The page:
Mitch Kapor: Founders at Work Excerpt
"...So we decided to bet on doing something for the IBM PC, which proved to be one of the reasons why we were successful. They had decided to outsource a lot of the key elements of what they were doing, right to the distribution. Rather than selling it just though their own sales force, they were selling it through retail stores like Computerland and Sears, which at the time was a very radical idea. They had gone to Intel for the microprocessor; they had gone to Microsoft for the principal operating system. And I said, “They’re smart. They realize they don’t understand this business, so they’ll go to the best people. They’re not going to have a lot of ego and this is the way things are going to work.” Also, they had put a 16-bit chip in the machine with greater memory capacity. And memory capacity was an enormous issue.
The Apple II had 64 kilobytes – not megabytes, kilobytes– of memory. It was tiny. And not all of that was available. Actually, if you wrote programs on the Apple II, you started with a 48-kilobyte memory space. So the programs were tiny and the user data was tiny and people were building spreadsheets that exceeded memory. It was a fundamental limit of the Apple II, because it was an 8-bit microprocessor. IBM used a 16-bit microprocessor. And I said, “Ah, this will permit people to build bigger spreadsheets.” The memory space of the IBM PC when it came out was 640 kilobytes, 10 times the size. So I said, “16 bit, faster processor, more memory says IBM. We should target it. We should build a product that is optimized for it.”
Now, the IBM PC came out day 1, August ’81, with a version of VisiCalc, and with a version of Multiplan, which was Microsoft’s spreadsheet, but neither of them took advantage of the full capabilities of the IBM PC. In particular, because they had been put under a lot of pressure to get a product out, they had taken the code for the 8080/Z80 Intel/Zilog processors– 8 bit code– and tweaked it a little bit. The point is that VisiCalc on an IBM PC still ran in 64 kilobytes of memory. You had 640k available, but you couldn’t address it in a spreadsheet so it was as if it wasn’t there. And I said, “Oh, wait, this is really an opportunity here.”
Plus another factor: because I knew all of the individuals, I knew that Software Arts and Personal Software were fighting with each other over the royalty rate. And I knew that they were essentially distracted and they were not working together, and I knew that Personal Software was hiring its own developers. I felt guilt-ridden about coming out with a product that was going to be competitive with VisiCalc, so I did my best to pretend to myself that it wasn’t going to be competitive. I ultimately said to myself that the fact of the matter is that I didn’t create this opportunity, they did. If they had been on the job, I would have gone and done something else because the opportunity wouldn’t have been there. But I saw a gap in the marketplace and I said, “We should do something that lets you do bigger spreadsheets, that’s faster, that takes full advantage of the IBM PC, that integrates the graphing, so you could hit one button to get a graph”– because I knew people wanted that–“and have a better user interface for non-expert users”– which we did– “and allow user customization and user programming”– which we did in the macro language. So there was a set of ideas that gave 1-2-3 its character, that really made it a second generation product, that had sufficient differentiation that was immediately visible in 30 seconds when you demoed it, and that was what gave it its market entree.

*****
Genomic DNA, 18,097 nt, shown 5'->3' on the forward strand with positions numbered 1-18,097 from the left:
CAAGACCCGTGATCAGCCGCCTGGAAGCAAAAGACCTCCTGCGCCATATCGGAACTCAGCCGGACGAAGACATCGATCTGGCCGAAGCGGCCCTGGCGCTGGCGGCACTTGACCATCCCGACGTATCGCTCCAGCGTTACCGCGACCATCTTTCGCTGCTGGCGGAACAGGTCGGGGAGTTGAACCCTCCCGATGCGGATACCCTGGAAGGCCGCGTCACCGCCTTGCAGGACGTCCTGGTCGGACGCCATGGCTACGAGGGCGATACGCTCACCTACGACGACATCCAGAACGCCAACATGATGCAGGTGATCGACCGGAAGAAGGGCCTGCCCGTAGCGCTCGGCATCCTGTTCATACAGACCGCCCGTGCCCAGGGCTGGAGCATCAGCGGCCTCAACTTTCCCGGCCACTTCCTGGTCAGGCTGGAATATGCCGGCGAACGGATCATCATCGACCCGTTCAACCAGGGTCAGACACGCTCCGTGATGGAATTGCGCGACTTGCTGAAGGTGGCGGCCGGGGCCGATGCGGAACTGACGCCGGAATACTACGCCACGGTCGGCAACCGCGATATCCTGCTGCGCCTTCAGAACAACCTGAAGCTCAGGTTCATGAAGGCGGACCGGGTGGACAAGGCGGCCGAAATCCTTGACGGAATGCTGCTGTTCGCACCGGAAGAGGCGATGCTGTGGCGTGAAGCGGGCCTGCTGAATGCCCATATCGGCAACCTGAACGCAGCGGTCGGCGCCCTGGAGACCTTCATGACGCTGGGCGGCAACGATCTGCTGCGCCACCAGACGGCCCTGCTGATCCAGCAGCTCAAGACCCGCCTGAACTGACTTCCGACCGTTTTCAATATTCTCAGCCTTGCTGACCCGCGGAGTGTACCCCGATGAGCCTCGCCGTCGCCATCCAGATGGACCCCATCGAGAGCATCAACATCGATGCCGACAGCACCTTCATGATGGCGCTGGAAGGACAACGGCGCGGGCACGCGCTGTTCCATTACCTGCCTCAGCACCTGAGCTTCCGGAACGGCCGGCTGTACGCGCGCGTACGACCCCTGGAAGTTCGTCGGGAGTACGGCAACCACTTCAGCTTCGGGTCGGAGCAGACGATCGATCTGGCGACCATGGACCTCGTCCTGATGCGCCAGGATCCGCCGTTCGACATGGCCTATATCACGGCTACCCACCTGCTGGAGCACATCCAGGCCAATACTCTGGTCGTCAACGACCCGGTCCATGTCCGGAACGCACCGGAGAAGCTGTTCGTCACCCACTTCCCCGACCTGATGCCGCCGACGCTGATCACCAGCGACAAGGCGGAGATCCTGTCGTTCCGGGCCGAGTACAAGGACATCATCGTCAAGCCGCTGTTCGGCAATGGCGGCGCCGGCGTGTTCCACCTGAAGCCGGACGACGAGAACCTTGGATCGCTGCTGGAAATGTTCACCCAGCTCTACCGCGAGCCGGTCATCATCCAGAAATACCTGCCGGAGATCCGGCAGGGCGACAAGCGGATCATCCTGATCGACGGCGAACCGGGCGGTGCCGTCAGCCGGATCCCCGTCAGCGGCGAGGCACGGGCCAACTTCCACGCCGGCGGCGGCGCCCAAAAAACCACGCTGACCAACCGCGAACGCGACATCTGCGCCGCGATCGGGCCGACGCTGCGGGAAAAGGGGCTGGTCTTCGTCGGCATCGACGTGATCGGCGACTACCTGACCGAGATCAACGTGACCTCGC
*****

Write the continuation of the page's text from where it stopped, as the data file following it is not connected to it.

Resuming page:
Being at the right place at the right time also helped. The business world was poised to adopt personal computers. They were reasonably priced and they did something useful, which turned out to be Lotus 1-2-3. So the market just expanded dramatically, far faster than anything any of us in the company would have imagined..."